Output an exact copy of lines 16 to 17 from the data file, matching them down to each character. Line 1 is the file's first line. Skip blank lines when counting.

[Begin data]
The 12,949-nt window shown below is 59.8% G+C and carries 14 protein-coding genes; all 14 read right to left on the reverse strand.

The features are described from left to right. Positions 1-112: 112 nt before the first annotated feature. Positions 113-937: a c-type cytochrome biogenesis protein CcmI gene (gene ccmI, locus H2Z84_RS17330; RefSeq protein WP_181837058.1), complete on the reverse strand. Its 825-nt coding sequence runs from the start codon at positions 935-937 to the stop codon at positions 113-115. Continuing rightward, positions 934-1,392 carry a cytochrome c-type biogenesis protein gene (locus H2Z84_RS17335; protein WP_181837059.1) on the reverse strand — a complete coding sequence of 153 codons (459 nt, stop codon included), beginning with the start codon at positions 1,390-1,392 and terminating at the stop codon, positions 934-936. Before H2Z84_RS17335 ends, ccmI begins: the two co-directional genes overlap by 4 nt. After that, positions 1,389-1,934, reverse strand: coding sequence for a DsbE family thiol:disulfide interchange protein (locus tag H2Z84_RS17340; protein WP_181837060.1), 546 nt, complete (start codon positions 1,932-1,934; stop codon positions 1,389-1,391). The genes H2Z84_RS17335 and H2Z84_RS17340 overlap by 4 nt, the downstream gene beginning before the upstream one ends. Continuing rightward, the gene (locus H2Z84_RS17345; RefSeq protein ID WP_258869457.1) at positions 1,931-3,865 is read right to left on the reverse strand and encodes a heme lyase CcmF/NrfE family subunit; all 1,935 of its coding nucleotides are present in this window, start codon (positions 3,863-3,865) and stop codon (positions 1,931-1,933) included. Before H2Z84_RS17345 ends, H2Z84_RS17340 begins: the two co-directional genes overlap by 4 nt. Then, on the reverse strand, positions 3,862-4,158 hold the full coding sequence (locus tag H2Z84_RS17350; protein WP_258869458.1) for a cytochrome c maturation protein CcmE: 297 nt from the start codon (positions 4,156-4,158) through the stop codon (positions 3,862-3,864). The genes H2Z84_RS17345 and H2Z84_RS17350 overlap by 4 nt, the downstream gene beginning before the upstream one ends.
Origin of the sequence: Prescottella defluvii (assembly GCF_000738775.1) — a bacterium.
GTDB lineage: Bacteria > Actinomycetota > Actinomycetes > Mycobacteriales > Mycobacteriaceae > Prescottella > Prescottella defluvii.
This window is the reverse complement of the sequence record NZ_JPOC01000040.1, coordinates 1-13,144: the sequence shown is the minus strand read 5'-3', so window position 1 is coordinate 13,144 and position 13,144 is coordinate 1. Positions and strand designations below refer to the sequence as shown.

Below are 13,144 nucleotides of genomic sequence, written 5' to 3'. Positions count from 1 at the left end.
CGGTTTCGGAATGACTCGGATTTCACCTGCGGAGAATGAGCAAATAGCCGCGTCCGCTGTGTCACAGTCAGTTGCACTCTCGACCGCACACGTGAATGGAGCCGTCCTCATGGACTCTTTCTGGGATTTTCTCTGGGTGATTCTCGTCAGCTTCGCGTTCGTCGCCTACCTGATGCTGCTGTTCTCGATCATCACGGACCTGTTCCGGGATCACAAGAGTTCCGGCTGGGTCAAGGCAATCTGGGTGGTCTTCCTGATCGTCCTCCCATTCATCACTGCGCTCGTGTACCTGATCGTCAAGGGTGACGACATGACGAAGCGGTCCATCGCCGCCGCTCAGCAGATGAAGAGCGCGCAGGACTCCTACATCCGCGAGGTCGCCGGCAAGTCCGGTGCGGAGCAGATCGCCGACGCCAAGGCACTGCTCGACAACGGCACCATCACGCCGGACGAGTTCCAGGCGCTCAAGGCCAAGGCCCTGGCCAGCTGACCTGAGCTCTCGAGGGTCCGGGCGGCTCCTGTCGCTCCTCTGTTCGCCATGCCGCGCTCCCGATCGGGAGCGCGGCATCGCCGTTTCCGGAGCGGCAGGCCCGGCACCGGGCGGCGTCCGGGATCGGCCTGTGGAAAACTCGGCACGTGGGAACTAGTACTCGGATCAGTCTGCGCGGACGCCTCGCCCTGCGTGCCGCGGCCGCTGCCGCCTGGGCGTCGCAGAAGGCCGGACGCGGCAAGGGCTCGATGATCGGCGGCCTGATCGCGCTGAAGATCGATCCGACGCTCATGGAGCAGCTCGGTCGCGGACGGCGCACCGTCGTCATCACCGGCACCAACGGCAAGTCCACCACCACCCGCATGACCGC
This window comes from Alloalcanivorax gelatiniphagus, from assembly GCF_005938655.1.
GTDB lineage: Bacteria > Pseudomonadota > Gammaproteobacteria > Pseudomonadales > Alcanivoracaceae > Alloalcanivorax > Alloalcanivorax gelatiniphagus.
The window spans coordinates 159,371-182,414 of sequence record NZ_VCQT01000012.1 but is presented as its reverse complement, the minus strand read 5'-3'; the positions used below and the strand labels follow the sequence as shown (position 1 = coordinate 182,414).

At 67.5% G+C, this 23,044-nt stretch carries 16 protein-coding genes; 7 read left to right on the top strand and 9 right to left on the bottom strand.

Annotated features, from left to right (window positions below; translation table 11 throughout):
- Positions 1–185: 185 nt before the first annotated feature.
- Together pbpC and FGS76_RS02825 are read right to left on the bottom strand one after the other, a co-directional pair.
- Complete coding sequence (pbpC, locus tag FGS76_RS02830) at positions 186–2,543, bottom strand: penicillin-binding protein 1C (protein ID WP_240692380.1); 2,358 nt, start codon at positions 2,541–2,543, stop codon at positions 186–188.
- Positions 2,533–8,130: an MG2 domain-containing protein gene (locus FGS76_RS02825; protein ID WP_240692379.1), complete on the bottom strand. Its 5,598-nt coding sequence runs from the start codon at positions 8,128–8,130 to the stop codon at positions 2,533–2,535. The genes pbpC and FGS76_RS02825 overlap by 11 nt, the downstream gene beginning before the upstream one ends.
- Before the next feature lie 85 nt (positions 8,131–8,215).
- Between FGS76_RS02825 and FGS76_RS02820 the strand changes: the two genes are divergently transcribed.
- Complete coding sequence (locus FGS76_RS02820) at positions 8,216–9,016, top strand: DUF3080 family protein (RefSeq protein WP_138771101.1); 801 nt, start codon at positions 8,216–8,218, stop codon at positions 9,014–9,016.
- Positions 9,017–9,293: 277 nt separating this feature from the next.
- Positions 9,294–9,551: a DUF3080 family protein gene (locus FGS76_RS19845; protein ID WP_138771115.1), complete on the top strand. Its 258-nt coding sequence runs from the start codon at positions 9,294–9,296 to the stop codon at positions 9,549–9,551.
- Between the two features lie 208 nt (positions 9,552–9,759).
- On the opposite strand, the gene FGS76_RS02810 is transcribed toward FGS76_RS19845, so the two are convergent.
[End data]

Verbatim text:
- Positions 2,533–8,130: an MG2 domain-containing protein gene (locus FGS76_RS02825; protein ID WP_240692379.1), complete on the bottom strand. Its 5,598-nt coding sequence runs from the start codon at positions 8,128–8,130 to the stop codon at positions 2,533–2,535. The genes pbpC and FGS76_RS02825 overlap by 11 nt, the downstream gene beginning before the upstream one ends.
- Before the next feature lie 85 nt (positions 8,131–8,215).